Stunning Diagnostic Accuracy from a Plasma Protein Panel?

From the Alz Forum

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Blood tests in development for Alzheimer’s disease rely on Aβ and phosphorylated tau, markers of its hallmark pathologies. While powerful, these markers are only accurate in about 90 percent of cases. Now, a new study suggests that a broad protein panel can do better, and allow clinicians to determine disease stage. In the May 25 Alzheimer’s and Dementia, researchers led by Nancy Ip at the Hong Kong University of Science and Technology debuted a 19-protein panel that detected clinically diagnosed AD in two small cohorts with 97 percent accuracy. The panel includes several proteins that change with disease stage, allowing it to distinguish mild from severe dementia. Ip believes this set of diverse proteins might hold clues to underlying biological processes and mechanisms of disease as well.

  • A panel of 19 plasma proteins distinguishes AD from controls with 97 percent accuracy.
  • It also differentiates mild and severe dementia.
  • It is not yet clear if the panel is specific for AD.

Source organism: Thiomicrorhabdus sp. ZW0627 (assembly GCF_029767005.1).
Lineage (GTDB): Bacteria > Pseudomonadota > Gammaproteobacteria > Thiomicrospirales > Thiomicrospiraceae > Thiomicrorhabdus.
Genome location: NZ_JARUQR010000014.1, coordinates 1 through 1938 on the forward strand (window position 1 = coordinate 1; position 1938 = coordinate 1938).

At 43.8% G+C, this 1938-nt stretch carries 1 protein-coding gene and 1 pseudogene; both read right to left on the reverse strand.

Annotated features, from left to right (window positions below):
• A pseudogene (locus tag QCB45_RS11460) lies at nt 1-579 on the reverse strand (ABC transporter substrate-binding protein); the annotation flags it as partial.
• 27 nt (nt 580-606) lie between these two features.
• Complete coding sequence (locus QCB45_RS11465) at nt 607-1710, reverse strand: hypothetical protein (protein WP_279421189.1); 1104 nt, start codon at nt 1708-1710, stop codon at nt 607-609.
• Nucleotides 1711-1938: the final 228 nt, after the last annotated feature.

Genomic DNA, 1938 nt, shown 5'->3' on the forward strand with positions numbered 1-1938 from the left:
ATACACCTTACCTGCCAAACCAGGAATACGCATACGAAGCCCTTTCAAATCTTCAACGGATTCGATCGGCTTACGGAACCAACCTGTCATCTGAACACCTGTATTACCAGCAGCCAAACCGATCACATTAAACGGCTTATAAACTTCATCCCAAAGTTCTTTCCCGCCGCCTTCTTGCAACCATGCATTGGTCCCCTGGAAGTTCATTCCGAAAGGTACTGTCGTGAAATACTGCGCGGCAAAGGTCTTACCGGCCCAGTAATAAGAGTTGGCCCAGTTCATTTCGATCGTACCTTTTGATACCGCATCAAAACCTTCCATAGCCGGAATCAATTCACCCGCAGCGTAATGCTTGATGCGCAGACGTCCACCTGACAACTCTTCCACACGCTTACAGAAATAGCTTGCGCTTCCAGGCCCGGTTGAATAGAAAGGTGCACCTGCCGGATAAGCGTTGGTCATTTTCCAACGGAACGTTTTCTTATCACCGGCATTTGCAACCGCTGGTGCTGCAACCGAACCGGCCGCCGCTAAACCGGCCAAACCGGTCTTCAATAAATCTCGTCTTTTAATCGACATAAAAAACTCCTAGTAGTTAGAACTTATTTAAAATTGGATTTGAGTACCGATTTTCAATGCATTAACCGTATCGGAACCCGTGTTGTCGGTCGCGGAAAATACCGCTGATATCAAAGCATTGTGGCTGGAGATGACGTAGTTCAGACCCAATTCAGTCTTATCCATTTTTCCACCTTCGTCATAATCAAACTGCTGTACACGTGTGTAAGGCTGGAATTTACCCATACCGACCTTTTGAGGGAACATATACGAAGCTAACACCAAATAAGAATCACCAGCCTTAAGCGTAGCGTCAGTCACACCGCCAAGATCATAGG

Commenters agreed the panel has potential. “This is a very nice, first-step study that should be followed up in larger, independent samples,” Sid O’Bryant at the University of North Texas Health Science Center in Fort Worth wrote to Alzforum (full comment below). Pieter Jelle Visser and Betty Tijms at Amsterdam University Medical Center suggested comparing the panel to traditional CSF and PET biomarkers of AD, as well as testing its ability to detect preclinical disease. “A number of validation studies would be needed in order to further understand the clinical utility of this panel,” they wrote to Alzforum (full comment below).

Several groups have attempted to define plasma biomarkers of AD over the years, but these typically have not held up in replication studies (e.g., Mar 2014 newsFeb 2016 news). Among those efforts, a panel of 18 proteins identified by researchers in Tony Wyss-Coray’s lab at Stanford University and a set of four proteins found by William Hu and colleagues at Emory University, Atlanta, garnered some attention, but neither finding has been reproduced (Oct 2007 newsAug 2012 news).

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